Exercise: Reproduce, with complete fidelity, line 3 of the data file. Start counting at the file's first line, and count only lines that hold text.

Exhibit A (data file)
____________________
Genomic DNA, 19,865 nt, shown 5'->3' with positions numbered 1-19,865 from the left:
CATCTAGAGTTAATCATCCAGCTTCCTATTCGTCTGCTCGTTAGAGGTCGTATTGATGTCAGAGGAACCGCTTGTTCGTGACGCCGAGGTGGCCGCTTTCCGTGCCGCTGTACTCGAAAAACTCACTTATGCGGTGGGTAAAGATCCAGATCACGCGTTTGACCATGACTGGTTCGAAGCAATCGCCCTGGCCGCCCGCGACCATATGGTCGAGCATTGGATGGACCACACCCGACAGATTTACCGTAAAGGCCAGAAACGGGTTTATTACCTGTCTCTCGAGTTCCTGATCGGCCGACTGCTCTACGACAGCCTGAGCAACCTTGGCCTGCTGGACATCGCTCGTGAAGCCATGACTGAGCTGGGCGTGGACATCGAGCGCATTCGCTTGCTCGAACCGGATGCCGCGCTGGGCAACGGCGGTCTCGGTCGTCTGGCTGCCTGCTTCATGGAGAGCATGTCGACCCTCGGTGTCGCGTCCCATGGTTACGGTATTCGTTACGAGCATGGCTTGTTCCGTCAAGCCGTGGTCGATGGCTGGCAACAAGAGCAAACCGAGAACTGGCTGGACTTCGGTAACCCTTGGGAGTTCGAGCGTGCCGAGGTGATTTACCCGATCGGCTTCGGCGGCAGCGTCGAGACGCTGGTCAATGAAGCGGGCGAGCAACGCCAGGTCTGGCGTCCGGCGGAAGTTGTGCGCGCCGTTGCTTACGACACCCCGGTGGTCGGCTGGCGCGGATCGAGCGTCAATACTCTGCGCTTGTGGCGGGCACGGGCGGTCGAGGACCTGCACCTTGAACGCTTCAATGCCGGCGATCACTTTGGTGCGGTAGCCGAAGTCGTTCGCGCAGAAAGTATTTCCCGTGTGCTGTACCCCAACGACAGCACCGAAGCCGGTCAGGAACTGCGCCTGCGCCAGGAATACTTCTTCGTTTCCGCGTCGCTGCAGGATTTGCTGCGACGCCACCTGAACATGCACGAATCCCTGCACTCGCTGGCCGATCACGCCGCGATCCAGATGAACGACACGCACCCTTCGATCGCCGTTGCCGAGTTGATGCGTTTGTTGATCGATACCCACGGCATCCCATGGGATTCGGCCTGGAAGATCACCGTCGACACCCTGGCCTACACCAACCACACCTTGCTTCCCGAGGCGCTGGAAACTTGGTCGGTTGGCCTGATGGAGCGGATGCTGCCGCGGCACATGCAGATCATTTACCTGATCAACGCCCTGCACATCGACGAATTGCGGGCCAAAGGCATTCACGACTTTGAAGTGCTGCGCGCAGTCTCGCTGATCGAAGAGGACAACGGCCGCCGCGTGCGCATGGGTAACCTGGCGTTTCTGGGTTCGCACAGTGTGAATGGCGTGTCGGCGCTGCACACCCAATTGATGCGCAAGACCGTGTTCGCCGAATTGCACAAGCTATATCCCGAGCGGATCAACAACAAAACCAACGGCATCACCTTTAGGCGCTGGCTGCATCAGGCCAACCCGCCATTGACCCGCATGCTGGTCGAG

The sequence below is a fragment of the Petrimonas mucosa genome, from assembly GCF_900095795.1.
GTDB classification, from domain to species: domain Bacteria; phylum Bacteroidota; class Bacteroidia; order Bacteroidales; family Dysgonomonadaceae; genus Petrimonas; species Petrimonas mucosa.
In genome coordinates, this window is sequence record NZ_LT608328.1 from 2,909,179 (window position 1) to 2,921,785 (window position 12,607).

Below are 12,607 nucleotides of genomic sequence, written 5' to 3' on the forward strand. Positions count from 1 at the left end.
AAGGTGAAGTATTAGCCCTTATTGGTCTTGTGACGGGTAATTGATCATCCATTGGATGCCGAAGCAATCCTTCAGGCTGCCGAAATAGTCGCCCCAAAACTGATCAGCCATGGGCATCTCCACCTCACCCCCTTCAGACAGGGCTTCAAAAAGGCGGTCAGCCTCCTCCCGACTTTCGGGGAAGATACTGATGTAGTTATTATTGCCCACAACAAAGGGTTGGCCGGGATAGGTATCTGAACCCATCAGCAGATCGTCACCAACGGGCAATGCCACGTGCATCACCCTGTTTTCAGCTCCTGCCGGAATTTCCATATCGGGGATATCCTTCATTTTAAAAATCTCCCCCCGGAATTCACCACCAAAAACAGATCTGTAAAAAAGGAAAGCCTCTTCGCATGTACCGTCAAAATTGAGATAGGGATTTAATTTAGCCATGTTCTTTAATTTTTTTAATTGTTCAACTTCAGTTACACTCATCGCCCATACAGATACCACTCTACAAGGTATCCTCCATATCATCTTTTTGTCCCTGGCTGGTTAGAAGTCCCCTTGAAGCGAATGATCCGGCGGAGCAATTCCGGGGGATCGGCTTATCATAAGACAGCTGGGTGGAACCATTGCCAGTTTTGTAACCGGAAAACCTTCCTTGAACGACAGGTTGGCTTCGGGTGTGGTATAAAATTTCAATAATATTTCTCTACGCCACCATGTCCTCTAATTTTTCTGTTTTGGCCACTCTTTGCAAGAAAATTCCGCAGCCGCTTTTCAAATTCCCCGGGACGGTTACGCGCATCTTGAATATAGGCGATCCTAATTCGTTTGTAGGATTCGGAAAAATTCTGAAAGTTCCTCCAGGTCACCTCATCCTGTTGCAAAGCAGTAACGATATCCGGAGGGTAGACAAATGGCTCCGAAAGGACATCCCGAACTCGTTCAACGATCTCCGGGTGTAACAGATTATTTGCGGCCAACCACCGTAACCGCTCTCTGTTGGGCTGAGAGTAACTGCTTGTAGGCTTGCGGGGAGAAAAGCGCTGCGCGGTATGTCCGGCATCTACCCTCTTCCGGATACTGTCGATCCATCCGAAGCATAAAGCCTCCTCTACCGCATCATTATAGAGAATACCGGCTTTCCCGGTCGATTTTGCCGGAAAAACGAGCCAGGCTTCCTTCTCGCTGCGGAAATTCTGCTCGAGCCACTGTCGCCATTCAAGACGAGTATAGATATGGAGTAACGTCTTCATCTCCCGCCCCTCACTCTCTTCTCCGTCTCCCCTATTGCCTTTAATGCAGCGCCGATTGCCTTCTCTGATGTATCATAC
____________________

The sequence below is a fragment of the Petrimonas mucosa genome, from assembly GCF_900095795.1.